My friend Bebe is one of my dearest companions. She is funny, generous, kind, and smart. We love to bead together (making jewelry, mostly), and can talk up a storm on any and every topic. She’s also fearless and lived all over: Africa, Alaska, England, as well just about every corner of the contiguous United States after being born in Maryland. In her travels, she’s accumulated a vast array of recipes. She started making cranberry banana jam about fifty years ago in Alaska, though she made it with indigenous lingonberries that she and her friends collected in the wild. Unless you’re lucky enough to have lingonberries available, cranberries are the best substitute.

When she first offered me a jar, I was a bit skeptical. Cranberries and bananas? Weird. I am open minded, however, so I took a jar. Wow, this is good! It tastes mostly like banana, with a hint of fruitiness I would never identify as cranberry. As the title infers, strangely delicious. The hubster and I devoured it in no time. Here’s the recipe, just in case you’re curious, too.

Cranberry Banana Jam

4 cups cranberries, fresh or frozen

1 1/2 cups water

3 cups mashed banana

7 cups sugar

6 ounces liquid pectin

1 teaspoon bottled lemon juice

Sterilize canning jars – I used a variety of jars, so I can’t say exactly how many jars this makes, so have quite a few on hand.

In a large pot, combine cranberries and water over medium heat. Simmer until cranberries start to pop, about 10 minutes. Stir in mashed bananas and sugar. Increase the heat to medium-high and cook until mixture comes to the boil, stirring occasionally. Boil for one minute. Remove from the heat, stir in pectin and lemon juice.

Dispense jam into sterilized jars. Wipe the rims clean with a damp cloth, attach lids. Process in boiling water for 10 minutes. Remove from water and place on a kitchen towel to cool. If you want to give away the jam without sealing, simply allow to cool and refrigerate until sharing. I’ve got two jars in the fridge as I type. Danger, Will Robinson, danger!!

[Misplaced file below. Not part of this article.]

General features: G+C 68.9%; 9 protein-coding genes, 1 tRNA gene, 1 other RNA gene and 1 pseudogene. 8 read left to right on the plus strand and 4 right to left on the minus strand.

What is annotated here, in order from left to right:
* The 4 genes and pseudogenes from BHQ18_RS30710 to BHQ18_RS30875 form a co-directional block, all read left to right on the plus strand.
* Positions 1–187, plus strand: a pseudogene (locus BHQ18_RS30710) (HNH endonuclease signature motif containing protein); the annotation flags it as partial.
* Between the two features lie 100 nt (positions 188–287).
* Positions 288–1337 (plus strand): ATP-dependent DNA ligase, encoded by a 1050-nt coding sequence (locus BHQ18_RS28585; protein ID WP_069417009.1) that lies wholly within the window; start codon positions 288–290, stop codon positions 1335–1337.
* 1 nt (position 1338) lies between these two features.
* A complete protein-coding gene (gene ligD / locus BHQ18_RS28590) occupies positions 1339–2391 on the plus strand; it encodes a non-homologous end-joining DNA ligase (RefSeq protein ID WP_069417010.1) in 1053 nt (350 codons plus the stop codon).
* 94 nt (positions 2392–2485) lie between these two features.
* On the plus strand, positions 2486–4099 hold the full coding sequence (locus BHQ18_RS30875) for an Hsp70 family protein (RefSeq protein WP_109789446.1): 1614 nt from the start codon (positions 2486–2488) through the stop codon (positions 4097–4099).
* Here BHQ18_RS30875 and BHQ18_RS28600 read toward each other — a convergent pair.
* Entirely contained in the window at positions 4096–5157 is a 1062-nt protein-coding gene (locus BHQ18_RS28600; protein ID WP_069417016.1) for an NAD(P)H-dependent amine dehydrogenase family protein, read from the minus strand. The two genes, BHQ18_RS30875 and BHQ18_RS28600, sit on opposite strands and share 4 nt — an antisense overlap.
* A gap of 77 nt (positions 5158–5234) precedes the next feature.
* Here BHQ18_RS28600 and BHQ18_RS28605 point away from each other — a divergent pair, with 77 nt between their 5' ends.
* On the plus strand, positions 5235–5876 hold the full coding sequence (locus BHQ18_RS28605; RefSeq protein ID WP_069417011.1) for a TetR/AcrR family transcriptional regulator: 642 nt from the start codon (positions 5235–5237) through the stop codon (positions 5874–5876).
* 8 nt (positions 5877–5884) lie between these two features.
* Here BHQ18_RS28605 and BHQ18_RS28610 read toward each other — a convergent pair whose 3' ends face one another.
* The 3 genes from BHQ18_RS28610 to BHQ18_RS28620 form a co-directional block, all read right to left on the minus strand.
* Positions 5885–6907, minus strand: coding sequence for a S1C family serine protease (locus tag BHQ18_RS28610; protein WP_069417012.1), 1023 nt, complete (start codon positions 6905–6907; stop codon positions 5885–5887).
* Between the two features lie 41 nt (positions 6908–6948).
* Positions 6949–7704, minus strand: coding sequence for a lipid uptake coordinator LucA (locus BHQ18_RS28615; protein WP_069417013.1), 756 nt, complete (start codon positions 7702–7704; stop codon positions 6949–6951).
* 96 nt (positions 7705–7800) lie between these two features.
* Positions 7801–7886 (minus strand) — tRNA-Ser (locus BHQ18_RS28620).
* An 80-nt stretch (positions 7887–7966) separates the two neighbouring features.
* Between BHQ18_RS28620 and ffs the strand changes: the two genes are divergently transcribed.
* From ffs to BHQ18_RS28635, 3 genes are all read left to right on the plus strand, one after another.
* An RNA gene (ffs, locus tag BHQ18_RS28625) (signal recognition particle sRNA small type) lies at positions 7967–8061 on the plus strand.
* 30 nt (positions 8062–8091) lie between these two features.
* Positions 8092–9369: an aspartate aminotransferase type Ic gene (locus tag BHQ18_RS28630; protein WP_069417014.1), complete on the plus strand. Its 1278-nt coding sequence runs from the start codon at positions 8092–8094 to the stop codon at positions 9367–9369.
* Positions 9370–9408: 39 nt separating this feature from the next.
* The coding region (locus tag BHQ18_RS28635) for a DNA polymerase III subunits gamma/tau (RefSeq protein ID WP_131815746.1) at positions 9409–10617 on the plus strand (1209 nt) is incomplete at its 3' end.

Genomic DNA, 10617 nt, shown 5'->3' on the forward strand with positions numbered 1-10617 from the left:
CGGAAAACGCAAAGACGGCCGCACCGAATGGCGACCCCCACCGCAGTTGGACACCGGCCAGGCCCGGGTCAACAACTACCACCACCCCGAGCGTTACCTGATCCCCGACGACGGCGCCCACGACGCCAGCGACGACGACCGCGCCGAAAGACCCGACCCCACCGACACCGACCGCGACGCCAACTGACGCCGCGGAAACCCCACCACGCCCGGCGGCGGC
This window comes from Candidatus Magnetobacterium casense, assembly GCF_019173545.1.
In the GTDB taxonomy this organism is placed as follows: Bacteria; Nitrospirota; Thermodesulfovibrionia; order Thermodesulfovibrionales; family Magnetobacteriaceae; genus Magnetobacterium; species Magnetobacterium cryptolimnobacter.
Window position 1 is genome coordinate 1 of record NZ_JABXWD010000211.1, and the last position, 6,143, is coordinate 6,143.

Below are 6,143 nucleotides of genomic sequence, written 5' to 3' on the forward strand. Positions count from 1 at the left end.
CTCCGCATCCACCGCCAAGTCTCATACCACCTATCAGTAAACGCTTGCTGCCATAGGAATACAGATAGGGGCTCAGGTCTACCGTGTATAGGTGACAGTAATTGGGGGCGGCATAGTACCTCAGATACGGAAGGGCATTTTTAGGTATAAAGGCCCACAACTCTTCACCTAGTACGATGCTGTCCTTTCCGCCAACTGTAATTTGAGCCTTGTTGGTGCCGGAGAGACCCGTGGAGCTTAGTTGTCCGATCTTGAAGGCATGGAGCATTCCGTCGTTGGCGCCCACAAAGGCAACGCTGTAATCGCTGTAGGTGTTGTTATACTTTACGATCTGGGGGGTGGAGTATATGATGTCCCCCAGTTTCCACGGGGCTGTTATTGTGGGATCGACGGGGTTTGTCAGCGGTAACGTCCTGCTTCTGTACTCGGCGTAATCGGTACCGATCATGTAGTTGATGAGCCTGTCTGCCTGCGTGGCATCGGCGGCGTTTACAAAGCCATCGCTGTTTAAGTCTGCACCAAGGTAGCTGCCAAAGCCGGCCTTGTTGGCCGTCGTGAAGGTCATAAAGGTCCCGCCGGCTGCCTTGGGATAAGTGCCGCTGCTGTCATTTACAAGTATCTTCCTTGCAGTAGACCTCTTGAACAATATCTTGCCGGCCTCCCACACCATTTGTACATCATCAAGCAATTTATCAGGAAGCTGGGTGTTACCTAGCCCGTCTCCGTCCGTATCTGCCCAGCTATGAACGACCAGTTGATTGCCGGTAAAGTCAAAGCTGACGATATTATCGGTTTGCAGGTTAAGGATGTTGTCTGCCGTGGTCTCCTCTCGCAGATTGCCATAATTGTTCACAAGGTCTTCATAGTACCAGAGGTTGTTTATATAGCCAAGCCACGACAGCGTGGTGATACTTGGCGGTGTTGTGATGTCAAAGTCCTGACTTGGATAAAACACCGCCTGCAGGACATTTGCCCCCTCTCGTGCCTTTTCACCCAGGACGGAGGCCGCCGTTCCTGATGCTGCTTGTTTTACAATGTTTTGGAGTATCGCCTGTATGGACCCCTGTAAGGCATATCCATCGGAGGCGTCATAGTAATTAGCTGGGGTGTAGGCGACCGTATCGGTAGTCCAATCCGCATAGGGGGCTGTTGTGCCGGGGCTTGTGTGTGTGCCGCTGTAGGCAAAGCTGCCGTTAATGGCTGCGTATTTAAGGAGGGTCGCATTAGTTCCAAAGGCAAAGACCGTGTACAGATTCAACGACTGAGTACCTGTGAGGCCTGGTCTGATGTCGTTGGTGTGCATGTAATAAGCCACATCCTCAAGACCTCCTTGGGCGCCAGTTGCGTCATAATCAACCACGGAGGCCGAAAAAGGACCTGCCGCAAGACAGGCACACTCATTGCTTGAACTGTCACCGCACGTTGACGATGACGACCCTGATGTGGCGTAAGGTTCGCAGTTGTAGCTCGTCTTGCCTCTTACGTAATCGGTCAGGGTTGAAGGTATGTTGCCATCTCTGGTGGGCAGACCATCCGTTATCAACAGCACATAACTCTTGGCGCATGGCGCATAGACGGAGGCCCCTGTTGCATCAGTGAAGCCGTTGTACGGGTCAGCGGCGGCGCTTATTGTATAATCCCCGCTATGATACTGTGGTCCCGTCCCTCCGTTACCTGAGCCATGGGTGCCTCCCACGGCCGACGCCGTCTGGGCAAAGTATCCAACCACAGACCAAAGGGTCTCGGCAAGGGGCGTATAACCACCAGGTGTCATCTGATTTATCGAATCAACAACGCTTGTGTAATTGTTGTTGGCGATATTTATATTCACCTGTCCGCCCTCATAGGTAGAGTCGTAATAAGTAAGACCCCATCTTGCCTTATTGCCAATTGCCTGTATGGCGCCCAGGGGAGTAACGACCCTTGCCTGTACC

Oh, and Happy New Year! It’s 2019!

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I don’t post many recipes anymore, mostly because there are PLENTY of places to find them, and I don’t necessarily feel like I have anything special to offer. By the process of deduction, I hope you’ve realized this strawberry rhubarb cake IS something special. I’ll give you three reasons. 1. It comes together quickly. 2. Greg hollered from the office, “I don’t know what you’re making in there, but it smells AMAZING.” 3. It tastes even better!

So, yeah, it’s good. I used rhubarb from my garden, which makes me feel extra warm and fuzzy. The pieces are kind of itty-bitty because the stout & gorgeous first stalks, just days from perfect ripeness, were positively mauled by a hail storm. Giant sad face. Giant. These are the little babies that came after, harvested just this morning. I’ll take it however it comes.

Also, if you like a really rhubarb flavor, I’d use another cup of it. I was worried that it would be too sour and was definitely wishing for more.

2 or 3 cups sliced rhubarb

1 heaping cup quartered strawberries

1/2 cup plus 3 tablespoons and 1 teaspoon sugar

3/4 cup (1 1/2 sticks) unsalted butter, cut in pieces

2 large eggs, lightly beaten

1 tablespoon vanilla

1 cup flour – I used half all purpose and half whole wheat

Toss the rhubarb in a bowl with 3 tablespoons sugar. Spread strawberries and rhubarb evenly in a generously buttered 10″ pie pan. Melt the butter in a small saucepan over medium heat; cook until lightly golden, 5-7 minutes. Pour the butter into into a medium bowl. Stir the 1/2 cup sugar into the butter. Gently stir in the eggs and vanilla, then the flour until blended. Spoon the batter evenly over the strawberries and rhubarb. Sprinkle with the remaining teaspoon of sugar. Bake at 350 degrees until crusty and lightly golden, 40 – 45 minutes. Cool on a wire rack for as long as you like. This is delicious warm or at room temperature. A dollop of whipped cream or vanilla or cinnamon ice cream would be extra-extra.

Enjoy!